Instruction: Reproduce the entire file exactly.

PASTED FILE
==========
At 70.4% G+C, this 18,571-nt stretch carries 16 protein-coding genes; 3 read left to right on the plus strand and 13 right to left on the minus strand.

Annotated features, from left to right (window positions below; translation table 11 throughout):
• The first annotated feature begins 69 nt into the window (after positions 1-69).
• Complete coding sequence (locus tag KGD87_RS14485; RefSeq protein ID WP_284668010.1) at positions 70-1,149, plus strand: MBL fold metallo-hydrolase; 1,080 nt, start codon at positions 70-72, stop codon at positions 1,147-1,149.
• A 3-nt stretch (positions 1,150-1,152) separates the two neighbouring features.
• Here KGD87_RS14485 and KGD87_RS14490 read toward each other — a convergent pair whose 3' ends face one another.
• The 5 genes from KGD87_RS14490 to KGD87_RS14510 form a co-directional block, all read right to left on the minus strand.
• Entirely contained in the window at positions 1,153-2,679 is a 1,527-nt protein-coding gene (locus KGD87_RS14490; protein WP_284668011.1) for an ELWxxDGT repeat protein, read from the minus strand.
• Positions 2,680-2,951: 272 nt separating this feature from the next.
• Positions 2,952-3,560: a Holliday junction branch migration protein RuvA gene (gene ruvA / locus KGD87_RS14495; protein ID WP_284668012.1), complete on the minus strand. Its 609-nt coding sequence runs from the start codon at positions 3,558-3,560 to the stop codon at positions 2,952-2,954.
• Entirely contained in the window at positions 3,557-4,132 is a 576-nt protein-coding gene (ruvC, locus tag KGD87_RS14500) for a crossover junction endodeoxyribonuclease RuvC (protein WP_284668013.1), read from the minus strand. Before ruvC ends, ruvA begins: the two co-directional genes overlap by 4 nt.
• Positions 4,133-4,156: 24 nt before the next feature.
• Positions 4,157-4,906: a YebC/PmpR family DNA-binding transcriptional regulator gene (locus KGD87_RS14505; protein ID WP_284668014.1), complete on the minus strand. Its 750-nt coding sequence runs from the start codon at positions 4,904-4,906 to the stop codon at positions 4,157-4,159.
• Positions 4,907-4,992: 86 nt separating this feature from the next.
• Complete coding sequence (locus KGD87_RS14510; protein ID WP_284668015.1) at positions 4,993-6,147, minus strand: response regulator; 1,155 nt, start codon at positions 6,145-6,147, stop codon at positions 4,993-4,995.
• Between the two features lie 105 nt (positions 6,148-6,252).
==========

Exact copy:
At 70.4% G+C, this 18,571-nt stretch carries 16 protein-coding genes; 3 read left to right on the plus strand and 13 right to left on the minus strand.

Annotated features, from left to right (window positions below; translation table 11 throughout):
• The first annotated feature begins 69 nt into the window (after positions 1-69).
• Complete coding sequence (locus tag KGD87_RS14485; RefSeq protein ID WP_284668010.1) at positions 70-1,149, plus strand: MBL fold metallo-hydrolase; 1,080 nt, start codon at positions 70-72, stop codon at positions 1,147-1,149.
• A 3-nt stretch (positions 1,150-1,152) separates the two neighbouring features.
• Here KGD87_RS14485 and KGD87_RS14490 read toward each other — a convergent pair whose 3' ends face one another.
• The 5 genes from KGD87_RS14490 to KGD87_RS14510 form a co-directional block, all read right to left on the minus strand.
• Entirely contained in the window at positions 1,153-2,679 is a 1,527-nt protein-coding gene (locus KGD87_RS14490; protein WP_284668011.1) for an ELWxxDGT repeat protein, read from the minus strand.
• Positions 2,680-2,951: 272 nt separating this feature from the next.
• Positions 2,952-3,560: a Holliday junction branch migration protein RuvA gene (gene ruvA / locus KGD87_RS14495; protein ID WP_284668012.1), complete on the minus strand. Its 609-nt coding sequence runs from the start codon at positions 3,558-3,560 to the stop codon at positions 2,952-2,954.
• Entirely contained in the window at positions 3,557-4,132 is a 576-nt protein-coding gene (ruvC, locus tag KGD87_RS14500) for a crossover junction endodeoxyribonuclease RuvC (protein WP_284668013.1), read from the minus strand. Before ruvC ends, ruvA begins: the two co-directional genes overlap by 4 nt.
• Positions 4,133-4,156: 24 nt before the next feature.
• Positions 4,157-4,906: a YebC/PmpR family DNA-binding transcriptional regulator gene (locus KGD87_RS14505; protein ID WP_284668014.1), complete on the minus strand. Its 750-nt coding sequence runs from the start codon at positions 4,904-4,906 to the stop codon at positions 4,157-4,159.
• Positions 4,907-4,992: 86 nt separating this feature from the next.
• Complete coding sequence (locus KGD87_RS14510; protein ID WP_284668015.1) at positions 4,993-6,147, minus strand: response regulator; 1,155 nt, start codon at positions 6,145-6,147, stop codon at positions 4,993-4,995.
• Between the two features lie 105 nt (positions 6,148-6,252).